Editor’s Note: This article has been updated to reflect information on TSP returns as of the close of the stock market on Tuesday, April 26, 2022.
The performance of the core TSP funds through April 26, 2022, has been lackluster relative to the last few years when the stock market was booming.
2022 has not been a good year for the stock market. Inflation is the highest it has been in more than 40 years, there is a significant war in Europe for the first time in decades, supply chain problems are persisting, and investors are uneasy as indicated by volatility in the stock market.
Bond yields have been going up for several weeks in a row while the S&P 500 stock index, the index on which the C Fund is based, has been in decline for three consecutive weeks. On the other hand, the yields on bonds have been going up for the last several weeks.
As a result of market volatility, four of the five core TSP Funds show losses in 2022. The exception is the G Fund which is now up 0.62% for the year.
So far in April, the F Fund, C Fund, S Fund, and I Fund have declined in share value since the end of March. Here are the differences as of April 26th and the losses sustained by these funds by the end of March:
|Fund||YTD Loss 3/31/22||YTD Loss 4/26/22|
TSP Performance as of April 26, 2022
Along with the core TSP stock funds, all of the Lifecycle Funds have a negative return in 2022 as well.
As of the close of the market on April 26, 2022, here are the year-to-date returns for all of the TSP Funds:
2022 TSP Performance by Month for C, S, and I Funds
|C Fund||S Fund||I Fund|
Data are from TSPDataCenter.com
In March, there were more than 3,200 roll-in transactions to the TSP totaling $151 million. This was the highest dollar volume of roll-ins in the past two years and exceeded March 2021 by more than $11 million.
InterFund (IFT) Transfers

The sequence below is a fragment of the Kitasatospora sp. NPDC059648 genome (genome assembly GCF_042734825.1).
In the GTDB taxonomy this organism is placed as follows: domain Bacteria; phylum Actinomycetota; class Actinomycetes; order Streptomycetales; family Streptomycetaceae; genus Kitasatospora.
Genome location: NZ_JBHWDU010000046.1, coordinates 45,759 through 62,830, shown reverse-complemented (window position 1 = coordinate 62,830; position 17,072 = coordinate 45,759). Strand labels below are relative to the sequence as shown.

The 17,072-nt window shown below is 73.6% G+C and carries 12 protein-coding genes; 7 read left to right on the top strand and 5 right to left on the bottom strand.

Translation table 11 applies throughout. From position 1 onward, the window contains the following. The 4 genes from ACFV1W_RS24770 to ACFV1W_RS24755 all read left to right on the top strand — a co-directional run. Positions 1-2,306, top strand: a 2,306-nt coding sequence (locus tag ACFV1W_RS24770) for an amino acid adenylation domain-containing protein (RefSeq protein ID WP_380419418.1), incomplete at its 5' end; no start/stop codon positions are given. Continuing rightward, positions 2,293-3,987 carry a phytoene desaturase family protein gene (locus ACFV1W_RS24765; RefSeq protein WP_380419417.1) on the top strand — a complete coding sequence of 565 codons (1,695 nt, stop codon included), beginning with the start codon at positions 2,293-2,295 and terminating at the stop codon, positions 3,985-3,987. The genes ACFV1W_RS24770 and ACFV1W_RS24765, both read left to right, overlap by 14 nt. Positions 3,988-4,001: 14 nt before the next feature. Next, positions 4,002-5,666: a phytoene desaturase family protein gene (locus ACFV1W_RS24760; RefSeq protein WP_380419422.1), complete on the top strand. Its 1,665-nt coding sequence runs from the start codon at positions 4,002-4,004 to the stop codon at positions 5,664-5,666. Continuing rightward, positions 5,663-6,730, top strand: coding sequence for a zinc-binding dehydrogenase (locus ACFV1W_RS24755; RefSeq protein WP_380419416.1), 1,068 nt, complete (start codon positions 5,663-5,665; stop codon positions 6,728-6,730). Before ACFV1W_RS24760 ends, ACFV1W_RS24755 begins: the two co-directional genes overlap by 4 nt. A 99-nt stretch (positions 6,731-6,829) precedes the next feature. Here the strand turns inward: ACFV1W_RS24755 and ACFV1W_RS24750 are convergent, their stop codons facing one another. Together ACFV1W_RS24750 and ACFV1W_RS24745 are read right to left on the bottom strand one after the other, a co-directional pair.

The enclosed video presentation features graphics displaying data from the TSP as of the end of March 2022. These charts also display TSP information such as interfund (IFT) transfers, the amount of money under management by the TSP, the number of participants, and the average balance of TSP accounts for different segments of investors.
In March, 1.73% of TSP investors transferred money. About $1.6 billion was transferred from the G Fund, $249 million from the F Fund, $153 from the S Fund, and $412 from the I Fund.
The TSP Funds gaining the most money were the C Fund with a gain of more than $1.45 billion and the S Fund which received $951 million through the transfers.
A chart in the enclosed video visually displays these transfers. These were the transfers in March. The transfers that occur in April will be available at this time next month. The C and S Funds had overall positive returns in March. The end-of-the-month returns for each TSP Fund will be published by FedSmith in early May.
So far, through March at least, TSP investors are not moving money around into the G Fund out of fear that their investment in stocks will continue to drop rapidly in response to inflation or world events. With the drop in stock values going down again so far in April, this trend may quickly turn.
But, as noted in the monthly TSP meeting held on April 26, there has been a relatively small percentage of investors that have been moving money. If the drop in stock values continues, this may change as emotions may start to dominate, based on the previous reactions by TSP investors when the market dropped substantially.